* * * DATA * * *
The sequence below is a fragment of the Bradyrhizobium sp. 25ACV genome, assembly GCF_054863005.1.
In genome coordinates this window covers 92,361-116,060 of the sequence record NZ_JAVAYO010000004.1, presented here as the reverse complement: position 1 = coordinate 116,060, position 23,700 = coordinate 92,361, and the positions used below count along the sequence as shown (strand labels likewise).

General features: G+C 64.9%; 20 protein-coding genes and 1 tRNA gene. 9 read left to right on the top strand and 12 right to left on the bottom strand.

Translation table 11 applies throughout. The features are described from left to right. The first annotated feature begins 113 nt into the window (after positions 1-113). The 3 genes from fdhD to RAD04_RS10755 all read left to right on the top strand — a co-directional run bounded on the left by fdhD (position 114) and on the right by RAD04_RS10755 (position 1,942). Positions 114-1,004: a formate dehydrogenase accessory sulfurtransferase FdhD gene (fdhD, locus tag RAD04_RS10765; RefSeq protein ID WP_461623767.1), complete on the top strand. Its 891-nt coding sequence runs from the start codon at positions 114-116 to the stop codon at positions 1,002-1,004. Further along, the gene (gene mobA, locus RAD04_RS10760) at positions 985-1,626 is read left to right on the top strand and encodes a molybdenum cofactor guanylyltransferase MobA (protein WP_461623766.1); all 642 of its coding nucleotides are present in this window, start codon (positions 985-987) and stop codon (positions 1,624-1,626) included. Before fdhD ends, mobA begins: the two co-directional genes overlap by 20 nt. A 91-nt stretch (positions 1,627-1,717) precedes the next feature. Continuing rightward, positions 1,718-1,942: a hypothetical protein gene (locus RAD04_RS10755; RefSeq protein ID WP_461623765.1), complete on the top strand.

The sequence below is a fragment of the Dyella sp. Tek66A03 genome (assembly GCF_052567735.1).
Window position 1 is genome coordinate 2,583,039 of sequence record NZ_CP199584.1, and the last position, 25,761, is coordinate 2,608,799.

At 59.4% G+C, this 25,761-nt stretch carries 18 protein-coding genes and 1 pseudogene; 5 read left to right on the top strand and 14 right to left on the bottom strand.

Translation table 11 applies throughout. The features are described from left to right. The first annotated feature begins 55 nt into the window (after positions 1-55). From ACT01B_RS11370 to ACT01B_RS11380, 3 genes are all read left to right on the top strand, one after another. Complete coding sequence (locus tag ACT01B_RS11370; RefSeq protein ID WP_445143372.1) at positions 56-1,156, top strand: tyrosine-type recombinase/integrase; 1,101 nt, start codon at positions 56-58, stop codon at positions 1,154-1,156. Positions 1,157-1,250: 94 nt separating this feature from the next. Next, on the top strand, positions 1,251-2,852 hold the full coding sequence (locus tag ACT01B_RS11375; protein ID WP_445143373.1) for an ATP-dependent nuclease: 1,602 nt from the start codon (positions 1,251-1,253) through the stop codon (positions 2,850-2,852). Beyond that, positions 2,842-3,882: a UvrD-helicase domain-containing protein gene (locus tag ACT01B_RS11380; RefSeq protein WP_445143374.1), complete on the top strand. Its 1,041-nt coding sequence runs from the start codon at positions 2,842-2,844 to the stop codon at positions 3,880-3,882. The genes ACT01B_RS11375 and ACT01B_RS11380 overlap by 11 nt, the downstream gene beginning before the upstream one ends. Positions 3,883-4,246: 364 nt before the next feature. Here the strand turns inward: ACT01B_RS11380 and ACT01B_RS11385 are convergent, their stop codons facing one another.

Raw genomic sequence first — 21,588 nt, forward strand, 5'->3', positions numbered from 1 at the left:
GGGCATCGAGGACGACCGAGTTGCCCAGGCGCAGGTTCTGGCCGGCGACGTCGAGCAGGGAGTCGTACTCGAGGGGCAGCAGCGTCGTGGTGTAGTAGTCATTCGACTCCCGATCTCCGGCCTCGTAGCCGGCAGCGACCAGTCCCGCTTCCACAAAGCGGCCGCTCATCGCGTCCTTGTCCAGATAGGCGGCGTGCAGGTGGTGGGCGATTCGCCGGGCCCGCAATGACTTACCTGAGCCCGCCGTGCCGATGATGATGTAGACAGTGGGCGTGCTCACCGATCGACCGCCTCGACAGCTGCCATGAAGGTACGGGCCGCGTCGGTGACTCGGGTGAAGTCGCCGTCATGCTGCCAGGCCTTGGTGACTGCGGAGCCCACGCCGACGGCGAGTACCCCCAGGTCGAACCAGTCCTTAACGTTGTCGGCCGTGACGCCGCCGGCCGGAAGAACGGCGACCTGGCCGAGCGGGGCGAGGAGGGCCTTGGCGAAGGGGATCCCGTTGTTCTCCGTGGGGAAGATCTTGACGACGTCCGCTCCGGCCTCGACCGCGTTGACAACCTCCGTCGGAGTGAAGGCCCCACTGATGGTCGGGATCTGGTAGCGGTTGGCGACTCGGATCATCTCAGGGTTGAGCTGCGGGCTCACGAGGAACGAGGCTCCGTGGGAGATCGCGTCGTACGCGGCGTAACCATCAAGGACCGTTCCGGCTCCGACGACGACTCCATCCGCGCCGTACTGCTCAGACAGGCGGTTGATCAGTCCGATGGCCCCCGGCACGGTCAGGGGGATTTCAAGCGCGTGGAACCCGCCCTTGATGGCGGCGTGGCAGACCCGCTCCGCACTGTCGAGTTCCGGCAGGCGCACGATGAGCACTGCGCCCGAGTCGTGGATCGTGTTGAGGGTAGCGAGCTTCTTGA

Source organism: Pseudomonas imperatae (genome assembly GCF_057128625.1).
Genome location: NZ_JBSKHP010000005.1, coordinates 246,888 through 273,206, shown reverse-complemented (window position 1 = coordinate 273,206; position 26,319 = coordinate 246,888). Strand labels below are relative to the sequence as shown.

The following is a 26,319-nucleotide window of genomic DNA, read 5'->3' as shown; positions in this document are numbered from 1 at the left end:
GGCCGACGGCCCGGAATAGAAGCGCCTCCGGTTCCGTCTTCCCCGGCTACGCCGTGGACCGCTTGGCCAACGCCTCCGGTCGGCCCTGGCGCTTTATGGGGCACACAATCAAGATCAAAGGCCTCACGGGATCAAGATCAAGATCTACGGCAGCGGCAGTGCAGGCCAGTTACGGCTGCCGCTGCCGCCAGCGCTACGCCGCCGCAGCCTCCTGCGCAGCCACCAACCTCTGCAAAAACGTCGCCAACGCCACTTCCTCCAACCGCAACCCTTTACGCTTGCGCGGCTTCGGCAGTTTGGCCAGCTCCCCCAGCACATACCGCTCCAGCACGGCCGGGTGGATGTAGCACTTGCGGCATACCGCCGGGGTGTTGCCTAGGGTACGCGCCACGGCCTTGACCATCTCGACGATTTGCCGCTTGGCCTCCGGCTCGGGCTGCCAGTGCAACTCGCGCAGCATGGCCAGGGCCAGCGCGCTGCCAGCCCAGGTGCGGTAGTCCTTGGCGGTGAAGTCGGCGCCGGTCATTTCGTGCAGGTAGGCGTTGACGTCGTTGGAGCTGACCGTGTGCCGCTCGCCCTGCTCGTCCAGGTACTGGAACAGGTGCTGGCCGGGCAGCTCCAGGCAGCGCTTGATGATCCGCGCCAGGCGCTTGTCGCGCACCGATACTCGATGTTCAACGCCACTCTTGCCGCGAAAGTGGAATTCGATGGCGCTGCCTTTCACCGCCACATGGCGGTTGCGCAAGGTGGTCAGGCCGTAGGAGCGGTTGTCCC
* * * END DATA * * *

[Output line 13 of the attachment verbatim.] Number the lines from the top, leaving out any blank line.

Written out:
The following is a 26,319-nucleotide window of genomic DNA, read 5'->3' as shown; positions in this document are numbered from 1 at the left end: